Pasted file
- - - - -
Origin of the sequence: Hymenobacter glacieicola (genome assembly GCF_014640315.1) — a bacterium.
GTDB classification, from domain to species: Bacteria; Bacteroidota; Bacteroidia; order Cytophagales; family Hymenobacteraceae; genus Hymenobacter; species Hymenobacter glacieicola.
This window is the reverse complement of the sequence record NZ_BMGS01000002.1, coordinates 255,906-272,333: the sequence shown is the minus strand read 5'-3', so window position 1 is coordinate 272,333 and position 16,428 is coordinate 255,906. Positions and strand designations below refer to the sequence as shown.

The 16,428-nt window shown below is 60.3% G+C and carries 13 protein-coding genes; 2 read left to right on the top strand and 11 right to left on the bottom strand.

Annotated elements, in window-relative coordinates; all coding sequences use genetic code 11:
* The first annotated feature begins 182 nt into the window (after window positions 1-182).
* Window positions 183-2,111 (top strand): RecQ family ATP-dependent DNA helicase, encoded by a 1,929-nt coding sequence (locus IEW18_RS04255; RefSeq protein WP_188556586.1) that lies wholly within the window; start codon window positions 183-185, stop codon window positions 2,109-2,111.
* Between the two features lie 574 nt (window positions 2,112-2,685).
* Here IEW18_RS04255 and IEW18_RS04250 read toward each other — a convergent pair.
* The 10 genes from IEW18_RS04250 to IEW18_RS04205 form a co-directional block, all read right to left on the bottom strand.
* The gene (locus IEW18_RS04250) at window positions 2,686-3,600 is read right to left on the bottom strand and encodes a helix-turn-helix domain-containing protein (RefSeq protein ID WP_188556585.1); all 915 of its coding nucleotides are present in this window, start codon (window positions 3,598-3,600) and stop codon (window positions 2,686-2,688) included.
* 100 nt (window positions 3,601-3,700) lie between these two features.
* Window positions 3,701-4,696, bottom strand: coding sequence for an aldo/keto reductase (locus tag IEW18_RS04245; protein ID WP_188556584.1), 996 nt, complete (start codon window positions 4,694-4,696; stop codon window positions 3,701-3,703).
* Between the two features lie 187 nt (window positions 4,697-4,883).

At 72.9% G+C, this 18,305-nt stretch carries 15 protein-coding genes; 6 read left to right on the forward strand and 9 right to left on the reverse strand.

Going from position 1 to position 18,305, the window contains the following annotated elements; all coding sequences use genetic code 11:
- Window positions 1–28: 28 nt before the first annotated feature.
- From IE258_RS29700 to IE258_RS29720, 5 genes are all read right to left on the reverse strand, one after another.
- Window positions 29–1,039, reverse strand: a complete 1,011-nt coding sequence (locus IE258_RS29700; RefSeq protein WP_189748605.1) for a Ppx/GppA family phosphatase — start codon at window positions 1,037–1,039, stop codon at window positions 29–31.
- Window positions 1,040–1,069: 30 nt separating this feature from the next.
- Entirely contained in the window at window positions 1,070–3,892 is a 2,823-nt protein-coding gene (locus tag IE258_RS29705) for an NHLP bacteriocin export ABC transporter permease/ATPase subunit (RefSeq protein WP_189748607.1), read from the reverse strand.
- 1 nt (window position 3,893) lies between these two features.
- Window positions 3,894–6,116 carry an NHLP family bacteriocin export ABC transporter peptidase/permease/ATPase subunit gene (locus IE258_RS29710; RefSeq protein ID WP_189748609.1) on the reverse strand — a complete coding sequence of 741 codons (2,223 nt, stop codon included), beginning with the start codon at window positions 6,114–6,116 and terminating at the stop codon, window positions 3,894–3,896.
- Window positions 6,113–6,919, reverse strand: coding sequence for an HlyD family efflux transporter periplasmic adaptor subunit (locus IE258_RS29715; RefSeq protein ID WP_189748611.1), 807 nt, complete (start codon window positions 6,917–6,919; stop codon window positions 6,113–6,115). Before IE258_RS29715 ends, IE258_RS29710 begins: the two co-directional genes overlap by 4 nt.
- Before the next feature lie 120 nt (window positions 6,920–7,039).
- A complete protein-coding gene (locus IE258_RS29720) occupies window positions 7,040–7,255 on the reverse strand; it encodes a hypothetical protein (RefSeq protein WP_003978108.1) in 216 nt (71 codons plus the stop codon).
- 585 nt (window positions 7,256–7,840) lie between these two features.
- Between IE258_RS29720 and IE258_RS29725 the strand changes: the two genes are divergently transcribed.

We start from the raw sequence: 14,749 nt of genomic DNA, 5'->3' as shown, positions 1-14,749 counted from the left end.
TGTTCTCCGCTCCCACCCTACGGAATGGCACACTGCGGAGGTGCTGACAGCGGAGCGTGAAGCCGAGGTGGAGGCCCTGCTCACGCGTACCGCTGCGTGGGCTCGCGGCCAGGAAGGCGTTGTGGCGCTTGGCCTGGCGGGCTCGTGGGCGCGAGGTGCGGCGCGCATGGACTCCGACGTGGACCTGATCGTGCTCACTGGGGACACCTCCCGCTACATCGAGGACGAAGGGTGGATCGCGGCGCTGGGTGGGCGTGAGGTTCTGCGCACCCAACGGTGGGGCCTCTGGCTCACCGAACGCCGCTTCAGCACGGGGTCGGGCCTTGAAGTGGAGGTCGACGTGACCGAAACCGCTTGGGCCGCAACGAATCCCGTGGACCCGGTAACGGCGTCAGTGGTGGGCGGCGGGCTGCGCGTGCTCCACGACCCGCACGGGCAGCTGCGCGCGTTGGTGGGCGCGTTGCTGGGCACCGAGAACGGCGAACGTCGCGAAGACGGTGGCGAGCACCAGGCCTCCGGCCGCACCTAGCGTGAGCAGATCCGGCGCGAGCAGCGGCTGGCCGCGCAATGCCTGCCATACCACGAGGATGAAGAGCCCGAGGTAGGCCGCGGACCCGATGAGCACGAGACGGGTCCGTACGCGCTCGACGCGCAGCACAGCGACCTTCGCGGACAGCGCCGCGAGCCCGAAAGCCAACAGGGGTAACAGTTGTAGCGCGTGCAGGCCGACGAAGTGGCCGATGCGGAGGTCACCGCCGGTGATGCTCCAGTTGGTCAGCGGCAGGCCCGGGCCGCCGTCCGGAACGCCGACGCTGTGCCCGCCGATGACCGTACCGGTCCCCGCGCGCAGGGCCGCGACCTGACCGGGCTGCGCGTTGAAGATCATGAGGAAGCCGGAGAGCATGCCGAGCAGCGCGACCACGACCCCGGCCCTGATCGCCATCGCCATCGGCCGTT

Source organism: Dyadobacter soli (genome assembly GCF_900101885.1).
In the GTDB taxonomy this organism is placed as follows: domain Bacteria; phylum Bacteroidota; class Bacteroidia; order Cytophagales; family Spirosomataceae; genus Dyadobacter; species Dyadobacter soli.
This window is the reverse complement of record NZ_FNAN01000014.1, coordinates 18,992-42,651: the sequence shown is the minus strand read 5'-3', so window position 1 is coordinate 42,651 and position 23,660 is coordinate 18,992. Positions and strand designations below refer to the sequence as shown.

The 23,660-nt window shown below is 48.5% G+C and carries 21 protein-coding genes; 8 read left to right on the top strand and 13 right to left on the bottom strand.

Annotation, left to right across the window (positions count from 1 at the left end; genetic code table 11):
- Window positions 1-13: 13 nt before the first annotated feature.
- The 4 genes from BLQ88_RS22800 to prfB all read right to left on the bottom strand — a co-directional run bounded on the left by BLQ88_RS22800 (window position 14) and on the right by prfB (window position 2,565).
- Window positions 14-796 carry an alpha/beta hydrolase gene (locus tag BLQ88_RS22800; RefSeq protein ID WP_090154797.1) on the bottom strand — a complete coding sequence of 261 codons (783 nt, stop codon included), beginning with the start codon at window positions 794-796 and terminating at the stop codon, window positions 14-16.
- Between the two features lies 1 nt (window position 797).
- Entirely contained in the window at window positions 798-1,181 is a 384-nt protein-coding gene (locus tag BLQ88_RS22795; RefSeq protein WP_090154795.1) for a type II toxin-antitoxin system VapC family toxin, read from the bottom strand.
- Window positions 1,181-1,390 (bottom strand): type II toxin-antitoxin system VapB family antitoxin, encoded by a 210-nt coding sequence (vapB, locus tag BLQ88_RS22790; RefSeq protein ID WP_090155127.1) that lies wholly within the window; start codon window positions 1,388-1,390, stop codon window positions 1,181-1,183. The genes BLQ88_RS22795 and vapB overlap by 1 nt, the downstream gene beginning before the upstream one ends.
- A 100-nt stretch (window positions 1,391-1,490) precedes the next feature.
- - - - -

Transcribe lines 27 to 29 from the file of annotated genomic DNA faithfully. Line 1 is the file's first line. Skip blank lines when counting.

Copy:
- 585 nt (window positions 7,256–7,840) lie between these two features.
- Between IE258_RS29720 and IE258_RS29725 the strand changes: the two genes are divergently transcribed.

We start from the raw sequence: 14,749 nt of genomic DNA, 5'->3' as shown, positions 1-14,749 counted from the left end.